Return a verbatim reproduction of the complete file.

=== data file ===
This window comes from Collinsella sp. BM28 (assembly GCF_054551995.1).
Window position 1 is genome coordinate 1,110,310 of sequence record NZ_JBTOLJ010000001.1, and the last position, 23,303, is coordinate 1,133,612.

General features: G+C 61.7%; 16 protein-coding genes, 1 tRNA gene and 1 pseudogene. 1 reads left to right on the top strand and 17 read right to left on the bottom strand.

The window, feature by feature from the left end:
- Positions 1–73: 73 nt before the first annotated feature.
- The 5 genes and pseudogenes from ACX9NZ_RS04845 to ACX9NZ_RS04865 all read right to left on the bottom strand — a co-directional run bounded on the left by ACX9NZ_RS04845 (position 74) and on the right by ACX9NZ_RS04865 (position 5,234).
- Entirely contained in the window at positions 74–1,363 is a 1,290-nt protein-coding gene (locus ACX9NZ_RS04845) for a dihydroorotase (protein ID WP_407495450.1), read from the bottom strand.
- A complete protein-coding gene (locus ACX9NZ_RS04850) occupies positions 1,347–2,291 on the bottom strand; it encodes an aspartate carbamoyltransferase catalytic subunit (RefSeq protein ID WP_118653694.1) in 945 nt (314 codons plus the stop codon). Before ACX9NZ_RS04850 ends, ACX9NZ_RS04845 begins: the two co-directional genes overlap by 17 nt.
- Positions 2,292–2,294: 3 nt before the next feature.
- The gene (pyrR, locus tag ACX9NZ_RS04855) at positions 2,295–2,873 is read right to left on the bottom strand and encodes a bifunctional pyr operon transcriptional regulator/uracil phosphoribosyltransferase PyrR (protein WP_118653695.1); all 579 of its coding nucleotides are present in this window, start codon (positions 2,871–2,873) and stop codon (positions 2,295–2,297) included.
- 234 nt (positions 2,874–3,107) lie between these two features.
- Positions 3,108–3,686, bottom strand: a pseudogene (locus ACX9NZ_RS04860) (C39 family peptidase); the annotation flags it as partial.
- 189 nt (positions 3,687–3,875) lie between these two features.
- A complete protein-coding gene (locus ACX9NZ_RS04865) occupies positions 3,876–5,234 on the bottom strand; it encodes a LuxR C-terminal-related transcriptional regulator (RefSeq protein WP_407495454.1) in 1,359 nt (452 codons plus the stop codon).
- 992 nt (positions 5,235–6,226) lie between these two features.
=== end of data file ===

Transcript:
This window comes from Collinsella sp. BM28 (assembly GCF_054551995.1).
Window position 1 is genome coordinate 1,110,310 of sequence record NZ_JBTOLJ010000001.1, and the last position, 23,303, is coordinate 1,133,612.

General features: G+C 61.7%; 16 protein-coding genes, 1 tRNA gene and 1 pseudogene. 1 reads left to right on the top strand and 17 read right to left on the bottom strand.

The window, feature by feature from the left end:
- Positions 1–73: 73 nt before the first annotated feature.
- The 5 genes and pseudogenes from ACX9NZ_RS04845 to ACX9NZ_RS04865 all read right to left on the bottom strand — a co-directional run bounded on the left by ACX9NZ_RS04845 (position 74) and on the right by ACX9NZ_RS04865 (position 5,234).
- Entirely contained in the window at positions 74–1,363 is a 1,290-nt protein-coding gene (locus ACX9NZ_RS04845) for a dihydroorotase (protein ID WP_407495450.1), read from the bottom strand.
- A complete protein-coding gene (locus ACX9NZ_RS04850) occupies positions 1,347–2,291 on the bottom strand; it encodes an aspartate carbamoyltransferase catalytic subunit (RefSeq protein ID WP_118653694.1) in 945 nt (314 codons plus the stop codon). Before ACX9NZ_RS04850 ends, ACX9NZ_RS04845 begins: the two co-directional genes overlap by 17 nt.
- Positions 2,292–2,294: 3 nt before the next feature.
- The gene (pyrR, locus tag ACX9NZ_RS04855) at positions 2,295–2,873 is read right to left on the bottom strand and encodes a bifunctional pyr operon transcriptional regulator/uracil phosphoribosyltransferase PyrR (protein WP_118653695.1); all 579 of its coding nucleotides are present in this window, start codon (positions 2,871–2,873) and stop codon (positions 2,295–2,297) included.
- 234 nt (positions 2,874–3,107) lie between these two features.
- Positions 3,108–3,686, bottom strand: a pseudogene (locus ACX9NZ_RS04860) (C39 family peptidase); the annotation flags it as partial.
- 189 nt (positions 3,687–3,875) lie between these two features.
- A complete protein-coding gene (locus ACX9NZ_RS04865) occupies positions 3,876–5,234 on the bottom strand; it encodes a LuxR C-terminal-related transcriptional regulator (RefSeq protein WP_407495454.1) in 1,359 nt (452 codons plus the stop codon).
- 992 nt (positions 5,235–6,226) lie between these two features.